Has Technology Helped Reduce the Gambling Pandemic?

With the huge push for a change to mobile gaming in recent years, one of the faster growing genres has been within the online betting and gambling industry as mobile sportsbooks, betting apps, and casinos have found huge surges in traffic – this has been true in particular over this past year with the pandemic period and changing attitudes from many punters.

It’s certainly true that technology has helped this growth – the growing connectivity that has come with faster mobile internet connection along with the improvements in mobile hardware that have allowed for different platforms to grow will certainly continue with the introduction of 5G and wider spread use, but technology may also be just as successful at helping to reduce some of this growth as a newer focus is being placed on providing a safer environment for online players and reduce a number of participation options.

(Image from europeangaming.eu)

One of the biggest moves in this direction has happened within the UK through the introduction of a platform called Gamstop – earlier this year it had been made mandatory for all operators within the UK to register to the initiative to provide a way for problem players to self-include to the scheme and essentially blacklist themselves from participating in many of the biggest sites and services. There are ways for players to get around this if they do register however as a growing number of operators are starting to register outside of the country as sites such as CNOG provide players with a service that isn’t registered to Gamstop, despite this many have held the platform to a wide success as numbers of registered users continue to increase.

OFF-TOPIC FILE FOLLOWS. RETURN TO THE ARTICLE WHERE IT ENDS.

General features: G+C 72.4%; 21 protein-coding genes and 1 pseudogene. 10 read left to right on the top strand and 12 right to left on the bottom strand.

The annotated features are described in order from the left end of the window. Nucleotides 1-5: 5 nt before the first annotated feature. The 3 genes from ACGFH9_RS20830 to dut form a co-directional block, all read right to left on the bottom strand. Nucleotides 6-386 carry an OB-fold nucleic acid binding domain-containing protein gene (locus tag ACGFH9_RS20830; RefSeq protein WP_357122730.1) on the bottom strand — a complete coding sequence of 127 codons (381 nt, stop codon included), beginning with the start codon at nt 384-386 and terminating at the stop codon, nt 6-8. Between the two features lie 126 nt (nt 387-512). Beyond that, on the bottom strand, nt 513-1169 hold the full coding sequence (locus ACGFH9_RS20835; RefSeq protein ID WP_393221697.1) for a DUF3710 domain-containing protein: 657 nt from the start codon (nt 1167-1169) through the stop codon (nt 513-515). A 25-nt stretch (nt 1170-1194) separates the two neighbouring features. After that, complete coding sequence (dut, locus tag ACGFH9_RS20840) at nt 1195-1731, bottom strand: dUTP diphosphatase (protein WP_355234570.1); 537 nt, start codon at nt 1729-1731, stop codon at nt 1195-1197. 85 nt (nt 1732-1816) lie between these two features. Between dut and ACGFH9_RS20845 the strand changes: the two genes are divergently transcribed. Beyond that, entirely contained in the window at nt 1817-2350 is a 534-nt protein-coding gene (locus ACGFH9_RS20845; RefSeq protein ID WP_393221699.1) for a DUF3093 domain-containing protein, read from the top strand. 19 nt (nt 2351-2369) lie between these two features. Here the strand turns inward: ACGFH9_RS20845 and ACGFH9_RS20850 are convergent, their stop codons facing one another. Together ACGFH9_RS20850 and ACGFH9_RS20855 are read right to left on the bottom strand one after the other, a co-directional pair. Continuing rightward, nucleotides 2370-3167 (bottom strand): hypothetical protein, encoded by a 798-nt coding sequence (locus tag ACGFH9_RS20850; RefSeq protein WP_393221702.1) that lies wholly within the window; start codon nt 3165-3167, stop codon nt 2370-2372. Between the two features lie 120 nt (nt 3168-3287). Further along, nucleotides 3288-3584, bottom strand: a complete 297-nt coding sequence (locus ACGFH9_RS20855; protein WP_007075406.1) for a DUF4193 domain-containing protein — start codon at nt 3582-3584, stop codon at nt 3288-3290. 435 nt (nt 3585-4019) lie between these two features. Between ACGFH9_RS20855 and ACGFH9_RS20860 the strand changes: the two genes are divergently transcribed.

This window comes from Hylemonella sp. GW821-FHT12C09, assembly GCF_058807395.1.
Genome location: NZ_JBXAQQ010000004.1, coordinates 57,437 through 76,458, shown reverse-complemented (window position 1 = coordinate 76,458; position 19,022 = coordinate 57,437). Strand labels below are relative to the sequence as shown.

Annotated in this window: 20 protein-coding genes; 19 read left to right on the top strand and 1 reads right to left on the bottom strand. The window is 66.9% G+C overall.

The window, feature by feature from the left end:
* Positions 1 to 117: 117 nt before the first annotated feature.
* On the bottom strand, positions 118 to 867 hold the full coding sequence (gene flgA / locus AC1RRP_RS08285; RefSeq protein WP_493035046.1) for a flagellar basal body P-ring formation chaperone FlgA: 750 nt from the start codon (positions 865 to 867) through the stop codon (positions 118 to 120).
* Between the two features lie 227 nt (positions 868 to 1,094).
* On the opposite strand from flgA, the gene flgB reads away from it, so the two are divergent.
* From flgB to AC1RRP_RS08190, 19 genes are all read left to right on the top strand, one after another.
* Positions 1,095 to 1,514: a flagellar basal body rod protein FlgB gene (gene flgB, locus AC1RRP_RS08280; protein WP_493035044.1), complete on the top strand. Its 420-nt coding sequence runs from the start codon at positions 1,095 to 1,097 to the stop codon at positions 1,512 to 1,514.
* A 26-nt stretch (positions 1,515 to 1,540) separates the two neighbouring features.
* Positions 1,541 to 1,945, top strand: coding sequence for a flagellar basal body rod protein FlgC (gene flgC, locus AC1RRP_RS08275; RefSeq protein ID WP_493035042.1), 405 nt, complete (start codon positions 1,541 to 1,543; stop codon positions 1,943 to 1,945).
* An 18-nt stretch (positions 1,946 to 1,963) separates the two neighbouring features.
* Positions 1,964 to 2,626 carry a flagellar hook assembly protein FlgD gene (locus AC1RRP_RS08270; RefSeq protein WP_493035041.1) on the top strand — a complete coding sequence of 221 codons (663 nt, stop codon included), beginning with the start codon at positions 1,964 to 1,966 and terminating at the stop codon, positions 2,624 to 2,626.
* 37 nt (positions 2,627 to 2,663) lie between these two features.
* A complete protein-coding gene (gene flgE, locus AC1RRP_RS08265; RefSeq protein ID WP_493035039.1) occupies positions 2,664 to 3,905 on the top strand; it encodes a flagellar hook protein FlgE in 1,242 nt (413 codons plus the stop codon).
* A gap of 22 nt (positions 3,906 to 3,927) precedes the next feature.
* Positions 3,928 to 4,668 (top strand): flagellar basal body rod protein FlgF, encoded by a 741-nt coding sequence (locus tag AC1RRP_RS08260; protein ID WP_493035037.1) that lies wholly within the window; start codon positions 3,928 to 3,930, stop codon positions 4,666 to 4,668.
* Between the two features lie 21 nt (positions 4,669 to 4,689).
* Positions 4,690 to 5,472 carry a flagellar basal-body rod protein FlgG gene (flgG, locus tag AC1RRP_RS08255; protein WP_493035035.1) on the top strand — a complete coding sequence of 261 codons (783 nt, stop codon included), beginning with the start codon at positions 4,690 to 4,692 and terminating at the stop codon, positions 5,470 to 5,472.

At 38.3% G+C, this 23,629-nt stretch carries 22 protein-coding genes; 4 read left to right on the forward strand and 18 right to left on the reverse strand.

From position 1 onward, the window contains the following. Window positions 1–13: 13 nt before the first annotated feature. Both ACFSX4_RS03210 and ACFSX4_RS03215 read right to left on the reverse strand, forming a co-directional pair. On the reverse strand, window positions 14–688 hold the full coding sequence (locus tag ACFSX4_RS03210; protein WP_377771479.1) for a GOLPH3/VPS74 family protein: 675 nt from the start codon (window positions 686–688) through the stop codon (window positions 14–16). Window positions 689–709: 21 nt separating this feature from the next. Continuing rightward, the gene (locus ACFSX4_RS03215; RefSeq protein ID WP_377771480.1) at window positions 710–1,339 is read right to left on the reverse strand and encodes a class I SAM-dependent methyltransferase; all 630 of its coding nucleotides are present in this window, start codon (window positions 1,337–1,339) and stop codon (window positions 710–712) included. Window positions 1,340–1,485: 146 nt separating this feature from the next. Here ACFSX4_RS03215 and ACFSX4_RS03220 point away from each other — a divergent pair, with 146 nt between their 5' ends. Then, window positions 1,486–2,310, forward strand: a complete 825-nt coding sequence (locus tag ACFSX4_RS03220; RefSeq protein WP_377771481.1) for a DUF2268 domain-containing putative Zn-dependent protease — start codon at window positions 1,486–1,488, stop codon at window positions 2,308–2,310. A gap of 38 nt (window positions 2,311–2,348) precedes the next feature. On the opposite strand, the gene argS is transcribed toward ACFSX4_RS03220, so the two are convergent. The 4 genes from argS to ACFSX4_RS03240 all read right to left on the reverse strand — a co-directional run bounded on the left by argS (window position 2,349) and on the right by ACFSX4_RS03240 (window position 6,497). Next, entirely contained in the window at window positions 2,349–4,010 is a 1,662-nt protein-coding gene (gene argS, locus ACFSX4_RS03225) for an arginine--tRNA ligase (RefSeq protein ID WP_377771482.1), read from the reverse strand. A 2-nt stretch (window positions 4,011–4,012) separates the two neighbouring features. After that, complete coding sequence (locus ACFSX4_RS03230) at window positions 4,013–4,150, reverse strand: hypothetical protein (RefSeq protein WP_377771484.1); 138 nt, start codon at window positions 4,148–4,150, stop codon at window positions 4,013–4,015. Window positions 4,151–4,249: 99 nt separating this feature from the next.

Much of the success can be attributed to many of the same systems in technology that had allowed the platforms to succeed in the first place – the interconnectivity of many of these platforms alongside the way that communication has changed has meant that the many different operators are able to communicate in a way to allow users who register self-exclusion on one site to be excluded from all at the same time and removing the risk that a site may slip through the cracks which would cause problems for all involved.

There’s still a long way to go in order to stem much of the problem that many experts feel is growing with the accessibility and changing attitude toward these services, and the recent lockdowns experienced have certainly made this more difficult and player numbers have continued to increase, with many looking at the prospect of a winter period in lockdown too this is only expected to continue and further methods will be needed to keep some measure for problem players. Technology has helped in some regard to manage the online gambling pandemic and steps certainly have been taken in the right direction, but there’s still a long way to go as alternatives become available and players who had been set to make use of the initiative are able to avoid it if chosen.